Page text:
The National Ignition Facility (NIF), located at Lawrence Livermore National Laboratory near San Francisco, is the world’s largest and highest-energy laser. NIF’s 192 powerful laser beams, housed in a 10-story building the size of 3 football fields, can deliver more than 2 million joules of ultraviolet laser energy in billionth-of-a-second pulses onto a target about the size of a pencil eraser. NIF became operational in March 2009.
NIF enables scientists to create extreme states of matter, including temperatures of 100 million degrees and pressures that exceed 100 billion times Earth’s atmosphere. Experiments conducted on NIF make significant contributions to national and global security, could help pave the way to practical fusion energy, and further the nation’s leadership in basic science and technology and economic competitiveness.
The total cost for NIF including development, vendors, capital, installation, and commissioning was about $3.5 billion.
As a cornerstone of the National Nuclear Security Administration (NNSA)’s Stockpile Stewardship Program, NIF enables scientists to conduct experiments necessary to ensure America’s nuclear weapons stockpile remains safe, secure, and reliable without underground testing. NIF is the only NNSA facility with the potential to duplicate all the phenomena that occur in the heart of a modern nuclear device.
NIF provides unique experimental opportunities to enhance our understanding of the universe by creating the same states of high-energy-density matter that exist in the centers of planets, stars, and other celestial objects. For example, with NIF, we can “explore” planets by duplicating the extreme conditions found in their interiors.
Ignition experiments at NIF are advancing the science toward the eventual use of fusion as a safe, clean, and virtually unlimited energy source.
On July 5, 2012, NIF made history when its 192 beams delivered more than 500 trillion watts of peak power and 1.85 megajoules (MJ) of ultraviolet (UV) laser light to its target. That’s 1,000 times more power than the United States uses at any instant in time and 10 times more than any other laser facility regularly produces. In May 2018, the NIF laser system fired 2.15 MJ of UV energy to the Target Chamber, a 15 percent improvement over the facility’s 1.8-MJ design specification.
In 2017-18, several shots achieved a total fusion neutron yield of 1.7-1.9x1016 and 50-54 kilojoules of fusion energy output, which doubled the previous record set in 2014.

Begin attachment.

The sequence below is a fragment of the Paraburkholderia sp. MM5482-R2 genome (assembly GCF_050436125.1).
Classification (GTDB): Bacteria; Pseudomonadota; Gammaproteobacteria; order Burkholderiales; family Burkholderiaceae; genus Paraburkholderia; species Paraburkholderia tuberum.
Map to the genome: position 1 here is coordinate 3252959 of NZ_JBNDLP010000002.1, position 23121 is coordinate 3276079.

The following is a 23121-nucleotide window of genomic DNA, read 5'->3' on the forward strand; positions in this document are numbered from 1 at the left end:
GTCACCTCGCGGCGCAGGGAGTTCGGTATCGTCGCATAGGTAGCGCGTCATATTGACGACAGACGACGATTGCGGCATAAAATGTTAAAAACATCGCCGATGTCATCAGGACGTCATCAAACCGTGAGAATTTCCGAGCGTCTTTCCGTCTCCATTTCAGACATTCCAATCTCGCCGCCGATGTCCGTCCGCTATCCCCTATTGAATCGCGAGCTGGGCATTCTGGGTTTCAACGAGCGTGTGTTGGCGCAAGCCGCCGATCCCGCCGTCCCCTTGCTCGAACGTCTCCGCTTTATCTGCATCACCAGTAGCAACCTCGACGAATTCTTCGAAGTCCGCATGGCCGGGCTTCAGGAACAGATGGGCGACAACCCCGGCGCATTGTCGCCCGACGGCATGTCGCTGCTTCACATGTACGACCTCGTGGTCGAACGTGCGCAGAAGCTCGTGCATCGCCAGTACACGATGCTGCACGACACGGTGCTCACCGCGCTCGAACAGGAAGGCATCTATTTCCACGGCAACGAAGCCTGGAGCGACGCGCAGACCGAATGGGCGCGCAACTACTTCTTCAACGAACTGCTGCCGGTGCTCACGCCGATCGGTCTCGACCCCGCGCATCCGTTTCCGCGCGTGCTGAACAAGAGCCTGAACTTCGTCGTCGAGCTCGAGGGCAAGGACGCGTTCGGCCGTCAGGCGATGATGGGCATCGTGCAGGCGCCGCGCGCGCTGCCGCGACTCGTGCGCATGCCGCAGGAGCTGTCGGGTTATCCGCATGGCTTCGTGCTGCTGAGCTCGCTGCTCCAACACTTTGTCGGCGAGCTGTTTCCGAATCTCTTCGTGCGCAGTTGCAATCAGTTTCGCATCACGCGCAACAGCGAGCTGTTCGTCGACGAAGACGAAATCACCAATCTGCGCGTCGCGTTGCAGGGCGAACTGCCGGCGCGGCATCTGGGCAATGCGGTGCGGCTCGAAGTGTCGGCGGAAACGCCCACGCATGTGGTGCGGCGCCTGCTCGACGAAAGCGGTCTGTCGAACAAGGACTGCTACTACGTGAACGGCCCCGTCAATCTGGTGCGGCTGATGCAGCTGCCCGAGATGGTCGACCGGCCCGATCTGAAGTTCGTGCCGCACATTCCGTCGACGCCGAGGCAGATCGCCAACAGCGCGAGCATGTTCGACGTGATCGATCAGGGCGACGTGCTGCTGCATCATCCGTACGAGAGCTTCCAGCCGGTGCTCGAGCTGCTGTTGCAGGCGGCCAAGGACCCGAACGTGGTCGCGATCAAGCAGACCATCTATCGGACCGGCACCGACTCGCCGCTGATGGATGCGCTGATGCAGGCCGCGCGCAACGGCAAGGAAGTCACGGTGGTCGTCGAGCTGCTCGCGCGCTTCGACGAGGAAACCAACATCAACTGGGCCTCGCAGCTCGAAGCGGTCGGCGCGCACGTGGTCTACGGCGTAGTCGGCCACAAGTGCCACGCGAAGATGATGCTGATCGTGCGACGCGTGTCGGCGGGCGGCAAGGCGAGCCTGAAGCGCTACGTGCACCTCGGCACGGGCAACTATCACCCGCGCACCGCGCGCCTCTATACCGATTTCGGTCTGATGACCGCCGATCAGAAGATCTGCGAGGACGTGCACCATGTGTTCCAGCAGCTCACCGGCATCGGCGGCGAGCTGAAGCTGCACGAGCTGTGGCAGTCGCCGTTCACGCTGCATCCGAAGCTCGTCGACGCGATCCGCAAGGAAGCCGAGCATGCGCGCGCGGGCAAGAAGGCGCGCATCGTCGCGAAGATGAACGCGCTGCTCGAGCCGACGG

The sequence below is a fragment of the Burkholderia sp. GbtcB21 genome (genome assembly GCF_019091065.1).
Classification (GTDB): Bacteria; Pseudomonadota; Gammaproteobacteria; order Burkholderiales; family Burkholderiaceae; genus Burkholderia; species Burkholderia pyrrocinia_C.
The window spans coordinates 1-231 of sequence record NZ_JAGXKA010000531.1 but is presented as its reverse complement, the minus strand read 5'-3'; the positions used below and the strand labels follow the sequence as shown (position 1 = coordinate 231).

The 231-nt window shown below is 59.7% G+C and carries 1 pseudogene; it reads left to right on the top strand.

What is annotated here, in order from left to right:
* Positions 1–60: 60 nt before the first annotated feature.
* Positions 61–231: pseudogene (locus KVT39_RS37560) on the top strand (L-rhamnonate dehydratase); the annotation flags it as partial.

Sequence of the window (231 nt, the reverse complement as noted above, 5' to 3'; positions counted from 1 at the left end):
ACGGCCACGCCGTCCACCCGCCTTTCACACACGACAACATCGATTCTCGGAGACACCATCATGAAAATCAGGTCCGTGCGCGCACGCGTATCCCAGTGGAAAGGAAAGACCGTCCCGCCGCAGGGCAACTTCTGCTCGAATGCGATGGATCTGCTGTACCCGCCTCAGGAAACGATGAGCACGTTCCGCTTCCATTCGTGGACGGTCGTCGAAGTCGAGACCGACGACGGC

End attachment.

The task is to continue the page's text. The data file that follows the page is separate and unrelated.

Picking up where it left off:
NIF users include researchers from Department of Energy national laboratories, universities, and many other U.S. and foreign research centers.
Ignition occurs when the energy liberated from the extreme heating and compression of the NIF fusion fuel equals or is greater than the amount of energy absorbed by the fuel to start the fusion reactions—more energy out than in. Achieving ignition is a key element in NIF’s mission of advancing high energy density science. Ignition will further the science of using inertial confinement fusion as a safe, clean source of energy.
NIF ignition experiments use a centimeter-sized cylinder called a hohlraum that contains a capsule filled with deuterium and tritium (hydrogen isotopes) fuel. Laser beams converge at the top and bottom of the 10-meter-diameter Target Chamber and deposit their energy inside the hohlraum. The x rays created when the laser beams strike the hohlraum walls compress the deuterium and tritium fuel, generating helium nuclei (alpha particles) and neutrons (and extreme heat), creating conditions that exist only in the Sun, the stars, and a detonating nuclear weapon.
Precision ignition experiments on NIF began in May 2011 and have since produced unprecedented high-energy-density environments. A large body of scientific knowledge and major new experimental, diagnostic, and target manufacturing capabilities continue to be developed and validated. Achieving ignition is one of humankind’s greatest scientific Grand Challenges, making it difficult to predict how soon it will happen.
No. While the temperatures and pressures involved in creating a controlled fusion reaction are extreme, NIF is designed to make certain that the process is completely safe. The ignition “event” is very small—about the diameter of a human hair—and lasts for only a few trillionths of a second. The energy released is limited by the very small amount of fuel in the target capsule and is completely contained within the Target Chamber and the Target Bay and switchyard shielding.
A NIF target capsule is smaller than a peppercorn and contains less than 1 milligram of tritium, corresponding to about half the amount of radioactivity contained in a tritium-powered “Exit” sign. Even though the amount of tritium is minuscule, state-of-the-art tritium handling capabilities ensure the tritium is properly controlled.
NIF is a national user facility that is expected to have a lifetime of at least 30 years.
Yes. Requests for public tours should be directed to the Lawrence Livermore National Laboratory Public Affairs Office at (925) 422-4599. Tours are limited to persons 18 years of age or older.
We are always interested in attracting great talent to join our team. You can find information about current job openings, internships, and postdoctoral opportunities on the LLNL Careers Site
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